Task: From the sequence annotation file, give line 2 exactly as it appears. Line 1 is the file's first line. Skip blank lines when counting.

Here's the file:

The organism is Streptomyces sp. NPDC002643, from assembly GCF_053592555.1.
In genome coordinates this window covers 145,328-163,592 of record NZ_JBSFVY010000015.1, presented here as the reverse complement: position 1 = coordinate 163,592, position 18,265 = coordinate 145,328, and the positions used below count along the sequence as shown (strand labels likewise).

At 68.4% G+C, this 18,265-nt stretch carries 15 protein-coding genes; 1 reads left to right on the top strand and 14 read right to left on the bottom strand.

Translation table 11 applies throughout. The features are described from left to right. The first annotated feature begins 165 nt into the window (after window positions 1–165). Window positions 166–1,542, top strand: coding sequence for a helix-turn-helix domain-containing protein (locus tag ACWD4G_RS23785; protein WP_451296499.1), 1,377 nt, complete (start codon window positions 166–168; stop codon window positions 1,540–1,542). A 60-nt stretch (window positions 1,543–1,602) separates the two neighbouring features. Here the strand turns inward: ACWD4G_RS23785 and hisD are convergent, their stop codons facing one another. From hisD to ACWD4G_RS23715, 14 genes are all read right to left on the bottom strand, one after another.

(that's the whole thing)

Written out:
In genome coordinates this window covers 145,328-163,592 of record NZ_JBSFVY010000015.1, presented here as the reverse complement: position 1 = coordinate 163,592, position 18,265 = coordinate 145,328, and the positions used below count along the sequence as shown (strand labels likewise).